Steve Kantor admits that he likes to travel in style. He is an affable investment banker, concerned about flaunting his wealth, but he drives around Manhattan in what looks like a simple black delivery van.

Of course, most vans do not have chauffeurs, as Mr. Kantor’s has. Or a built-in office, custom installed.

“I have two big-screen televisions; I have a couch in the back that goes into a bed,” Mr. Kantor said. “I have four chairs that go back and massage you. It has a desk, a table and an intercom so you can have meetings in there if you want to.”

As the economy limps along and more attention is paid to the so-called 1 percent, some of the richest New Yorkers have taken to driving around in vehicles that ooze neither wealth nor privilege. But on the inside, the vans may be as lavishly decorated as the private railroad cars owned by turn-of-the-century industrialists.

Some owners use them as mobile offices, outfitted with fine leather chairs and Persian rugs; vans may also double as a child’s playroom on wheels, complete with a built-in vacuum to clean what the children dirty.

And while some owners say they are drawn to the vehicles’ vanilla exteriors, their outsize profiles cannot help but draw attention: at more than 22 feet long and nearly 9 feet tall, they look like cargo vans on steroids, their high roof lines dwarfing nearly all that surrounds them on the streets of New York. And that’s before the satellite dishes are raised.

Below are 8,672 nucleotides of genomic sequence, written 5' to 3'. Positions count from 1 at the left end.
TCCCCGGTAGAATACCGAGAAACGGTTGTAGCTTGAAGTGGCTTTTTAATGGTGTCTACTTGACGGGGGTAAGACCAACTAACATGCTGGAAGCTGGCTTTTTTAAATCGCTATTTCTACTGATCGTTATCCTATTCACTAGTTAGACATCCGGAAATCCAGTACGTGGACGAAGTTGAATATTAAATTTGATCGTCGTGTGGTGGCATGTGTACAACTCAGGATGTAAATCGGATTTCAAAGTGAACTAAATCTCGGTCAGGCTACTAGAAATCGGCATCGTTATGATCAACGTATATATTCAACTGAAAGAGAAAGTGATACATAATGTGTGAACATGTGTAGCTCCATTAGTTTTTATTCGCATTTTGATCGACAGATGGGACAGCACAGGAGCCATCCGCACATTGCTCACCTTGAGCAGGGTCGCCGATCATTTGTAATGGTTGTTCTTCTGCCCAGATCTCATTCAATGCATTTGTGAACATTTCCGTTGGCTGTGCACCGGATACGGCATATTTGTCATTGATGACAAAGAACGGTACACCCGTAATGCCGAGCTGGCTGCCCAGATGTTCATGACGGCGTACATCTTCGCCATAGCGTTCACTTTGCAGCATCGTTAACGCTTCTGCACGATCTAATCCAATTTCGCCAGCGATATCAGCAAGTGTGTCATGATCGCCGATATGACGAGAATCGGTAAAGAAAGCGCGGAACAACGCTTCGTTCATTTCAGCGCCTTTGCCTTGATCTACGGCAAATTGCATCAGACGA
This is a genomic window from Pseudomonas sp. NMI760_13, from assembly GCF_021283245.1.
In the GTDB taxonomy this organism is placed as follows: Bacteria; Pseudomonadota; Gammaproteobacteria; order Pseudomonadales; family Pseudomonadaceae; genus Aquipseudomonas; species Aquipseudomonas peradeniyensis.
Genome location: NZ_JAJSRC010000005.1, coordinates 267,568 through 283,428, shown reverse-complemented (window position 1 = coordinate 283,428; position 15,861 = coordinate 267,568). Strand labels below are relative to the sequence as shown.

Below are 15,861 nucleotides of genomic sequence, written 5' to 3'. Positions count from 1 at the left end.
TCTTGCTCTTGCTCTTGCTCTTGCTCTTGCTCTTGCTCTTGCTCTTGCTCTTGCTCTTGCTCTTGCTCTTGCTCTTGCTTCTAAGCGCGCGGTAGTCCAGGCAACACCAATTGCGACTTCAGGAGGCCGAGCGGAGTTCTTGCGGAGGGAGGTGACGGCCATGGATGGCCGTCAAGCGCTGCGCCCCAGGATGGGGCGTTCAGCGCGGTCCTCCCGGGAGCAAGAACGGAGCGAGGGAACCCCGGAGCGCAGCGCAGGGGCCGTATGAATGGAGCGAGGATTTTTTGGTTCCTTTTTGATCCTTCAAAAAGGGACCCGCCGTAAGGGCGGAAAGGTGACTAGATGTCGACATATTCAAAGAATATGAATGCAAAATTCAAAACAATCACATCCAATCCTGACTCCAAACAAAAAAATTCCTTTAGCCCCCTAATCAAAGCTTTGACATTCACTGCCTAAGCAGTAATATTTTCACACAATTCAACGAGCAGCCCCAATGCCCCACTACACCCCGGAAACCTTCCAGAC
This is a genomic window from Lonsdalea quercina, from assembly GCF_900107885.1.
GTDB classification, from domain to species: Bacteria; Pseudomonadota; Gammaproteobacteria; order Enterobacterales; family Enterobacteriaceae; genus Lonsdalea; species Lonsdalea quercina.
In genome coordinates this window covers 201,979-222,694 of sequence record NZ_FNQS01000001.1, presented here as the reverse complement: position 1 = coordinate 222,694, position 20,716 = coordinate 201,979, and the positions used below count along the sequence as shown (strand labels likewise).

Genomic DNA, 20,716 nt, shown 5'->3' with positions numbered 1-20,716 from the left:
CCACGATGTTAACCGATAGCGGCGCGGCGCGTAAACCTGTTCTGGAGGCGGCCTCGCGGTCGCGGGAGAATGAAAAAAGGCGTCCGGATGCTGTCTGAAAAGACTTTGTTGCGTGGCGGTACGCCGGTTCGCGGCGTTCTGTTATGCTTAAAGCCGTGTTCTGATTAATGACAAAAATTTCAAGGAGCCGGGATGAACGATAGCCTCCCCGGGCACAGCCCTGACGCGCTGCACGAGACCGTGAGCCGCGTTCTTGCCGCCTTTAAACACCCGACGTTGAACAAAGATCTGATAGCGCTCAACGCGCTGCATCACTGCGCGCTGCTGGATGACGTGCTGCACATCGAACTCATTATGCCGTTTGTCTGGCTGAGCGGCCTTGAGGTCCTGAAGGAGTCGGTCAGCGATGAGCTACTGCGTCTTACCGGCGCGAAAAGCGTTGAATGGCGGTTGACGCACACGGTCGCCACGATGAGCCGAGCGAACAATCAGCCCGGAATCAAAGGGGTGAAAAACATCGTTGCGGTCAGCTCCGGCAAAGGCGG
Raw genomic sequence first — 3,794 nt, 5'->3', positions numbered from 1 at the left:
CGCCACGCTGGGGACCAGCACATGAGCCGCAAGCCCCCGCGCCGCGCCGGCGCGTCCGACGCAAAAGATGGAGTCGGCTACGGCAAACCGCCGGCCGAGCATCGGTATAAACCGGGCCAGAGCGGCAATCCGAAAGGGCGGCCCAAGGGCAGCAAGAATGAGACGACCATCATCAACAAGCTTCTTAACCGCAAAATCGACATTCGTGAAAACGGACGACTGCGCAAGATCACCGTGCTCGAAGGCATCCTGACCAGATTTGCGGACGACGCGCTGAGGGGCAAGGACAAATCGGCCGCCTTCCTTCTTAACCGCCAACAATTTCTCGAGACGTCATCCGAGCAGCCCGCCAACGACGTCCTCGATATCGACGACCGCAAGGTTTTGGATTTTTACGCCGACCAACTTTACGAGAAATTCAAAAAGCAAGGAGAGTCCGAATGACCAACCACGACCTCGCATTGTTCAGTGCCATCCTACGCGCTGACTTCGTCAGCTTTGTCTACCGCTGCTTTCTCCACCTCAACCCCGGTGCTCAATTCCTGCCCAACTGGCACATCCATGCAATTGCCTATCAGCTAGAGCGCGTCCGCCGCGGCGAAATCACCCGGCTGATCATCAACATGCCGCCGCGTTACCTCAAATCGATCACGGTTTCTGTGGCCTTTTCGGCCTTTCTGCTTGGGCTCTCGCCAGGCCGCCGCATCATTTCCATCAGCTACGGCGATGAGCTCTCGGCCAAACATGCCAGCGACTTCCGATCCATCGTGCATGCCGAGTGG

For the rich, cargo vans on steroids (New York Times)

Outraged yet? And should the 1 percent need to fly somewhere, pehaps to broker a merger costing thousands of jobs, they can be sure to fly in style:
The gap between first class and coach has never been so wide.

Carriers on international flights are offering private suites for first-class passengers, three-star meals and personal service once found only on corporate jets. They provide massages before takeoff, whisk passengers through special customs lanes and drive them in a private limousine right to the plane. Some have bars. One airline has installed showers onboard.